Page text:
By Ignatius Okorocha
Accountants and auditors from different bodies yesterday disagreed with the Senate on the proposed Bill for the Chartered Institute of Forensic and Investigative Auditors in Nigeria; and Bill for Chartered Institute of Forensic Accountants of Nigeria, respectively.
This was as the Federal Government cautioned the Uper House against enacting laws capable of bastardising professionalism in the country.
The Senate Committee on Establishment and Public Service chaired by Senator Emmanuel Paulker (PDP Bayelsa Central) organised a public hearing on four bills: Chartered Institute of Forensic and Investigative Auditors in Nigeria; Chartered Institute of Finance and Control in Nigeria; Chartered Institute of Forensic Accountants of Nigeria, and the Institute of Mediators and Conciliators Bill in Abuja.
The Institute of Chartered Accountants of Nigeria (ICAN) kicked against the bills, saying that heir functions and responsibilities were already contained in the 1965 Act that established the Institute and would therefore amount to duplication of functions.
ICAN President, Mr. Ismaila Zakari, said that the Institute had in 2009 established seven faculties to provide training for members in their areas of specialisation, adding that they also provide specialist certification courses and issue certificates to qualified members as evidence of expertise and authority to practise.
a�?The forensic accounting curriculum is carefully drawn to ensure that to be a forensic accountant, one must necessarily be a qualified chartered accountant, be certain of technical competence and preserved professional integrity.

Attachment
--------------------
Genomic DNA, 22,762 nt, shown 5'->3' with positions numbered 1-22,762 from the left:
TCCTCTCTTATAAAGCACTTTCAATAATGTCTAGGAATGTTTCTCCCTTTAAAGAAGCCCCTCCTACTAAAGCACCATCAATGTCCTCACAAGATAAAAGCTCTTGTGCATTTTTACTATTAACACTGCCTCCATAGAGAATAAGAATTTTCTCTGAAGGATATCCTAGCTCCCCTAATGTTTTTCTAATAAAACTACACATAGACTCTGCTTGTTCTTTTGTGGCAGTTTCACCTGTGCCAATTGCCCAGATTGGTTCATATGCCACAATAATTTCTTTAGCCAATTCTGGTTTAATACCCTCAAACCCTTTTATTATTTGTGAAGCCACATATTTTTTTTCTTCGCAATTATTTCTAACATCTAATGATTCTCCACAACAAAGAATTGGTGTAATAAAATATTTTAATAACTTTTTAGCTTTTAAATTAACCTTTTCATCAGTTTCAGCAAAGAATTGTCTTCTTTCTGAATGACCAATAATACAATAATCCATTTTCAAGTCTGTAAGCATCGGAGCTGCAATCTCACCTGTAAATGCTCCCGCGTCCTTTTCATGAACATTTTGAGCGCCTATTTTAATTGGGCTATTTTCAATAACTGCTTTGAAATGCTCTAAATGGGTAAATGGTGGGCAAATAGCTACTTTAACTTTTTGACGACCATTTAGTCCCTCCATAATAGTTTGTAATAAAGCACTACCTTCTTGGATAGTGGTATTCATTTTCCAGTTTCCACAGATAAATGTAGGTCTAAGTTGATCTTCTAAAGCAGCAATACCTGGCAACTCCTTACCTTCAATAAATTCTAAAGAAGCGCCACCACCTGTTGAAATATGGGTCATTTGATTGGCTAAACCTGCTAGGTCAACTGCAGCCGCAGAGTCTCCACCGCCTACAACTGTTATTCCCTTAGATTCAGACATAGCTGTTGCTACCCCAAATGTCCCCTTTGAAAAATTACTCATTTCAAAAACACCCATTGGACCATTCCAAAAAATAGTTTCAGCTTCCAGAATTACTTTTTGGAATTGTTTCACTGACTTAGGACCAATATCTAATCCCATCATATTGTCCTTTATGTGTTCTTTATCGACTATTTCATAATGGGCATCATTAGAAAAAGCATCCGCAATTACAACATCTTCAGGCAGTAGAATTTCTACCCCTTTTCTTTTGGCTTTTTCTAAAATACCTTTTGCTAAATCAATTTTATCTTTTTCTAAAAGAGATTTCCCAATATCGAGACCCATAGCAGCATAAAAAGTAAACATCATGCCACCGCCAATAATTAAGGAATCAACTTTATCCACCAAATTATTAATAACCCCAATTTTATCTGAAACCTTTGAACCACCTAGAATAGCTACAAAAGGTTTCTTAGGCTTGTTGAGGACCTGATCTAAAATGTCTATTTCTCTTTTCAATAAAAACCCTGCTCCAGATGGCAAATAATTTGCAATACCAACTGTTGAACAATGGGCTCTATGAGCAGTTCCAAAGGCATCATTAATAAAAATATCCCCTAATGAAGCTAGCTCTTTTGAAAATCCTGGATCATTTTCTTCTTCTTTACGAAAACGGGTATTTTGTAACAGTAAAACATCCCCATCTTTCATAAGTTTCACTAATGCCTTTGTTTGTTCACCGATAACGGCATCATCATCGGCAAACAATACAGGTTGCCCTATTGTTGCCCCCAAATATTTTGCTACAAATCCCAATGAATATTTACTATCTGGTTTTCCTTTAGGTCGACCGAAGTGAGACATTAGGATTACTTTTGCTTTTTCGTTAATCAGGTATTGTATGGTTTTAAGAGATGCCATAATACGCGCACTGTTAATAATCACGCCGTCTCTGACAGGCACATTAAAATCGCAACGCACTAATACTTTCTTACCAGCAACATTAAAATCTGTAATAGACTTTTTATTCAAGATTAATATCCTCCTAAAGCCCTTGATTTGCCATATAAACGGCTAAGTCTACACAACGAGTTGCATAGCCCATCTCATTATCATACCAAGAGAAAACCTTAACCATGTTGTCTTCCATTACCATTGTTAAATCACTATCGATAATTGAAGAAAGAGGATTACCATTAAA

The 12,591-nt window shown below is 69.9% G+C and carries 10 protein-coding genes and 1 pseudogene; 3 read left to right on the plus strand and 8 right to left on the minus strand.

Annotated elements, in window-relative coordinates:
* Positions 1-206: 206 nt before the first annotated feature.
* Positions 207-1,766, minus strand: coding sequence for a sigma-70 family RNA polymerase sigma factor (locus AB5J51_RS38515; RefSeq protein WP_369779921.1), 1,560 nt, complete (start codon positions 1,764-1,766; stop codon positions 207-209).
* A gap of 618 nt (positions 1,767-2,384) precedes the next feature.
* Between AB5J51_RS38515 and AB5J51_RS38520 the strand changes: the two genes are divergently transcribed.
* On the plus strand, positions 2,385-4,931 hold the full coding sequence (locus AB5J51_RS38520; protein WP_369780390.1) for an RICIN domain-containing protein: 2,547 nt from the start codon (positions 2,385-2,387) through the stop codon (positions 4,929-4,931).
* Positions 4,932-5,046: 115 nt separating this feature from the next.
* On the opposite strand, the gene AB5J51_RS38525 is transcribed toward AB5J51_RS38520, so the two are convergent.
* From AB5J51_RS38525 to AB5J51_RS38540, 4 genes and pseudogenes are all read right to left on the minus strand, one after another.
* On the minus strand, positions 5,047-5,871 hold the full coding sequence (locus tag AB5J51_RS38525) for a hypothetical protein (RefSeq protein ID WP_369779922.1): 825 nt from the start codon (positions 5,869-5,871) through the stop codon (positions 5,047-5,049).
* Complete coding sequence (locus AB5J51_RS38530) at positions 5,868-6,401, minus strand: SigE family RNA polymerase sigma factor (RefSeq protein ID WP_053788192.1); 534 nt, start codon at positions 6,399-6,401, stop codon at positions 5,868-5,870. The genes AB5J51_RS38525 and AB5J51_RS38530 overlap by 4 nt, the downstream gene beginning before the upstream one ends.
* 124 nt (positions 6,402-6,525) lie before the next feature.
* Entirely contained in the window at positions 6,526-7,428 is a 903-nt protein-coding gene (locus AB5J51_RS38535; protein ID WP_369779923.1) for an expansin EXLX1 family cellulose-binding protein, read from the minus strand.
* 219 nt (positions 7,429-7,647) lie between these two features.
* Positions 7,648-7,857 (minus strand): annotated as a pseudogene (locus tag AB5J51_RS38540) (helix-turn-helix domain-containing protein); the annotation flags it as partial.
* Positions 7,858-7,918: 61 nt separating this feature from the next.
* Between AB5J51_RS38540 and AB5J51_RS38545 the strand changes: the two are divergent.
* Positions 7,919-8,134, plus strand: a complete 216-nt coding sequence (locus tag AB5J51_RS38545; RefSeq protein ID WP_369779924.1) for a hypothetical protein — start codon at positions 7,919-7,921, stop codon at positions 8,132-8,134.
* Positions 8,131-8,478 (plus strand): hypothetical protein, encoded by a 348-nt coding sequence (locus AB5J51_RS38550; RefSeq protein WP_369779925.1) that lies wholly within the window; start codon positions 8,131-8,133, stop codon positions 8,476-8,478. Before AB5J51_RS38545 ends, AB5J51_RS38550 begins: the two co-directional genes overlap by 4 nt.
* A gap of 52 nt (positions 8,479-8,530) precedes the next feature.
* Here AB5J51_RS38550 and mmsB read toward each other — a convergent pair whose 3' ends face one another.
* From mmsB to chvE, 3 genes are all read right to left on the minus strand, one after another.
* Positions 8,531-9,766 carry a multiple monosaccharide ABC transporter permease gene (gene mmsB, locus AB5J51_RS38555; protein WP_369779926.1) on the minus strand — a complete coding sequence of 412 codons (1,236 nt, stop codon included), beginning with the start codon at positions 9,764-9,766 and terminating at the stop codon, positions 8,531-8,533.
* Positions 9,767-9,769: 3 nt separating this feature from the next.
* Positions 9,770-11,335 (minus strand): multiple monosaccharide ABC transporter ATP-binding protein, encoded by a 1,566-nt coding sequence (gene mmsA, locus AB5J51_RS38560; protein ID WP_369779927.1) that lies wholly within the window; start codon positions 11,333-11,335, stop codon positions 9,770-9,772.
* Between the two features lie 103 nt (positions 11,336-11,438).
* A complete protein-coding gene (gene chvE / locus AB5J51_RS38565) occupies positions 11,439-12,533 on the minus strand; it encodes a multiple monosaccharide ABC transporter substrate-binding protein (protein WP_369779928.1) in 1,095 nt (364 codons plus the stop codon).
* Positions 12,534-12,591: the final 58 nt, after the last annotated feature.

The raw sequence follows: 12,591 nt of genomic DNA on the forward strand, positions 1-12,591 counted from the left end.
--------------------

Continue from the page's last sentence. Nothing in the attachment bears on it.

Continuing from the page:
a�?From the foregoing, forensic accounting is adequately covered within the scope of the training that ICAN provides and therefore, the quest for a separate Institute for just forensic accounting is totally uncalled for,a�? Zakari stressed.
Similarly, the Nigerian Law Reform Commission (NLRC) kicked against the new professional bodies, saying before a person starts practising audit and other accounting related areas; he/she must first qualify as a chartered accountant.
A commissioner in the commission, Prof. Jummai Audi, said that prior to qualification as a chartered accountant, the person would have followed a detailed curriculum of Forensic and Investigative Audit.
The Minister of Finance, Mrs. Kemi Adeosun, said that the relevance of forensic accounting globally could not be over-stressed, noting that many countries, including Nigeria had suffered from fraudulent practices.
The minister, who was represented by the Director of Home Finance in the ministry, Mrs. Olubunmi Siyanbola, however, chronicled the federal governmenta��s efforts in detecting and preventing fraud, including Presidential Initiative on Continuous Audit, Efficiency Unit and Whistle blowing programme.
In their presentations, representatives of the Institute of Forensic Accountants of Nigeria, Prof. Usman Ali Awheela and the Chartered Institute of Forensic and Investigative Auditors in Nigeria, (CIFIAN), Mrs. Victoria Ayishetu Enape, applauded the Senate for the bills. They noted that their members had not been allowed to practice forensic accounting since there was no legislation to that effect.
By Ignatius Okorocha